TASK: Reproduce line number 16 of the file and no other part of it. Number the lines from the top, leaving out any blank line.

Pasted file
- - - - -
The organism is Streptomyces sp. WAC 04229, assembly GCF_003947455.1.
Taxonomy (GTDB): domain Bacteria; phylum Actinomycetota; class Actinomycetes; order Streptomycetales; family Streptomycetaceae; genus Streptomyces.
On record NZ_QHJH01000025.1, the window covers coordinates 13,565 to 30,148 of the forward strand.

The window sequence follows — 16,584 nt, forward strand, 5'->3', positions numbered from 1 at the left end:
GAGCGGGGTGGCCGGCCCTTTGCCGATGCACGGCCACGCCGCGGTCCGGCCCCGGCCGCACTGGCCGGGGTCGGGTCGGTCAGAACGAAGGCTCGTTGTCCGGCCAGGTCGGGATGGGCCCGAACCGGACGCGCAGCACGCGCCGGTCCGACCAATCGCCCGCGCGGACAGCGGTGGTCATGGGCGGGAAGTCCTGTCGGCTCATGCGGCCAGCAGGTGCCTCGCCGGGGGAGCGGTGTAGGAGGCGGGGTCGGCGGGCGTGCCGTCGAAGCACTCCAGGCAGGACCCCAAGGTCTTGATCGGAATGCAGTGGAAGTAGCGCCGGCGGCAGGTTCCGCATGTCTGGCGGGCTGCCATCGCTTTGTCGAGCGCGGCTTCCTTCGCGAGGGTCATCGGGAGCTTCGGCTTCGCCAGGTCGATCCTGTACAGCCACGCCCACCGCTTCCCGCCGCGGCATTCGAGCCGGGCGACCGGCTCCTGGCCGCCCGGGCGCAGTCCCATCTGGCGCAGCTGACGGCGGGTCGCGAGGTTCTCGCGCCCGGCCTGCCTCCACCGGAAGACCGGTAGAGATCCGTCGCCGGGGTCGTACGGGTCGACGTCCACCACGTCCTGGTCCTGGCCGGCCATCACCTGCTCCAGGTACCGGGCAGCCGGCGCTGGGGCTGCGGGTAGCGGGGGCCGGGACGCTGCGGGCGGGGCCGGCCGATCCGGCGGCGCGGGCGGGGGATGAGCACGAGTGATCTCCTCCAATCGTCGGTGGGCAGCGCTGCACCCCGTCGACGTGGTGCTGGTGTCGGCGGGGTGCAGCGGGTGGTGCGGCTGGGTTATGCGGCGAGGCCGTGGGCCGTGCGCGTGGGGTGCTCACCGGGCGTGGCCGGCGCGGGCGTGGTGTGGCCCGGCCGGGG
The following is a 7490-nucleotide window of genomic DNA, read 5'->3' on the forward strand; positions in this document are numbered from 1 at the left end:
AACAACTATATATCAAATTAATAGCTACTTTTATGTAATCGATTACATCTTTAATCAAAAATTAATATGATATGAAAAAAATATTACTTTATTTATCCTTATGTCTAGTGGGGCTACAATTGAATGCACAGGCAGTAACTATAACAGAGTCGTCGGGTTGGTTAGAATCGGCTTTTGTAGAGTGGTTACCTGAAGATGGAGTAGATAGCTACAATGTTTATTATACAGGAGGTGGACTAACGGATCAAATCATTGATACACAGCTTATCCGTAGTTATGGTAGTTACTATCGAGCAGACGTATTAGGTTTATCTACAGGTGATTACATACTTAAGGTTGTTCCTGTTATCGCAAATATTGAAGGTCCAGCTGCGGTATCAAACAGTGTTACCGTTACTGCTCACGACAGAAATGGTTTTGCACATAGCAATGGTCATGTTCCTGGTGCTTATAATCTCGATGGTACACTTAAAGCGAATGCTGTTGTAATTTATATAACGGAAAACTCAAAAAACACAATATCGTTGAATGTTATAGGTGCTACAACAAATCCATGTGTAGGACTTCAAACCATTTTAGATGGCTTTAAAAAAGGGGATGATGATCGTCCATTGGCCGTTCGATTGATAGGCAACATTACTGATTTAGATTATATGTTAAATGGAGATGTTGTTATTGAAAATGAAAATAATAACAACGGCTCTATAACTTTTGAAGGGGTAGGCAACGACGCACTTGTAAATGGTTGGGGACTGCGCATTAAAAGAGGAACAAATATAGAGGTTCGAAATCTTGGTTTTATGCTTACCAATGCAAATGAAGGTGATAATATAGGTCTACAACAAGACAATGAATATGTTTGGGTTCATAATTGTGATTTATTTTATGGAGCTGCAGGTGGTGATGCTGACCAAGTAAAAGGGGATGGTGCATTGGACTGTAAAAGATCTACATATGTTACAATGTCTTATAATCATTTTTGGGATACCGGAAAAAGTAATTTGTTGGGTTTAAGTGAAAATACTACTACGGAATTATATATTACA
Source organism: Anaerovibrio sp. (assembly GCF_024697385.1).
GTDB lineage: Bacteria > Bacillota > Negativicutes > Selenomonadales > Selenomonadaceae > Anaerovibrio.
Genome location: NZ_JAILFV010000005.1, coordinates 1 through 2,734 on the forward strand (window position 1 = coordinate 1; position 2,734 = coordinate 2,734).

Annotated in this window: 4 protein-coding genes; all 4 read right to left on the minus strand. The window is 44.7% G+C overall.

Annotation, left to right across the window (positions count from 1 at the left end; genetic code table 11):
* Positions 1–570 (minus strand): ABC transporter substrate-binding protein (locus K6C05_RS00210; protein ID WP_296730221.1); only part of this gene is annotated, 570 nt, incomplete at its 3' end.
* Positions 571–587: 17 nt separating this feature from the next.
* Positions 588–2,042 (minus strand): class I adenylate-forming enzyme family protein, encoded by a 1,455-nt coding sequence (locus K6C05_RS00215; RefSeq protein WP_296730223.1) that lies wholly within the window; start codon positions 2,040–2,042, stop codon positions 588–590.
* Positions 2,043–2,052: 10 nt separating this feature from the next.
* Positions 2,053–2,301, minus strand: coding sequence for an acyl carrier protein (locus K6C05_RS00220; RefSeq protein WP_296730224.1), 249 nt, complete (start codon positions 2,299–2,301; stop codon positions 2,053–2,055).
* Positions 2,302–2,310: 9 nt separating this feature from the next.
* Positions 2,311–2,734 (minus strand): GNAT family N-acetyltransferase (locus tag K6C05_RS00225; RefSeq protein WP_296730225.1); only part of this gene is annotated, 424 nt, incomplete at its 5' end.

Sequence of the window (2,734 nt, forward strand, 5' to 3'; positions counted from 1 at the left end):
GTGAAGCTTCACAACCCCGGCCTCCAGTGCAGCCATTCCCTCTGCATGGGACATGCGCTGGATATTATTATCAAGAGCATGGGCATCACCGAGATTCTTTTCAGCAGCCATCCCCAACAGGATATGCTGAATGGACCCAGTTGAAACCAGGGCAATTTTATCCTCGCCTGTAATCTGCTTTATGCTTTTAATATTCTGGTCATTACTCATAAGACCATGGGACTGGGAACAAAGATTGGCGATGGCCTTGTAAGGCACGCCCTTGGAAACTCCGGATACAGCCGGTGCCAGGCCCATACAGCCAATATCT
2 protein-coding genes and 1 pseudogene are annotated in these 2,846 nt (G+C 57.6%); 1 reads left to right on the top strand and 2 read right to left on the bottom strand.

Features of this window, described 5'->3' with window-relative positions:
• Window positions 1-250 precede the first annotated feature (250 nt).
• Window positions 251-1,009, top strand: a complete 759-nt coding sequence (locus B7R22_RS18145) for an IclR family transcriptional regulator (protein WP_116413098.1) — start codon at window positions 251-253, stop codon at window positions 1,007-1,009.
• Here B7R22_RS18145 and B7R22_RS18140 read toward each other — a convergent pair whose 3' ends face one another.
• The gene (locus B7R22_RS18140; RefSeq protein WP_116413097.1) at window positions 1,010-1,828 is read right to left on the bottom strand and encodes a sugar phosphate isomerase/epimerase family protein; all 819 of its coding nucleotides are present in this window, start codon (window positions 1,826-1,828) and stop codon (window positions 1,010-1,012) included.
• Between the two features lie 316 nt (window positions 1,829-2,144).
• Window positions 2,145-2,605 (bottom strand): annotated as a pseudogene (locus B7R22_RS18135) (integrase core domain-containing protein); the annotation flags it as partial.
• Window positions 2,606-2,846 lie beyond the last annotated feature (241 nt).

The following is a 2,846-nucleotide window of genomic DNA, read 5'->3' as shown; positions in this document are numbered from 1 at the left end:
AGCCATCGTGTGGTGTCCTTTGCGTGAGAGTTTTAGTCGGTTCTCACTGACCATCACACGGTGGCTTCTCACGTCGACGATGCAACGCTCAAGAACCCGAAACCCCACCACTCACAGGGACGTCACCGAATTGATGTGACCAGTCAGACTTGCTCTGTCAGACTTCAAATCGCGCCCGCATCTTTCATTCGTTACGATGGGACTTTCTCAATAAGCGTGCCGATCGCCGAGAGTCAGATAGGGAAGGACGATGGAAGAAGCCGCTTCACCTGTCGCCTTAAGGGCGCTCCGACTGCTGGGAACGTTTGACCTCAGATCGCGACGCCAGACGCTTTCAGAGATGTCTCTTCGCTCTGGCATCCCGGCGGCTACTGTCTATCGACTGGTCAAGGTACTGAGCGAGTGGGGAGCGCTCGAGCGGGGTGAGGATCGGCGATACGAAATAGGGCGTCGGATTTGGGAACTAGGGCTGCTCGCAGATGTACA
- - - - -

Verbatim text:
* Positions 2,043–2,052: 10 nt separating this feature from the next.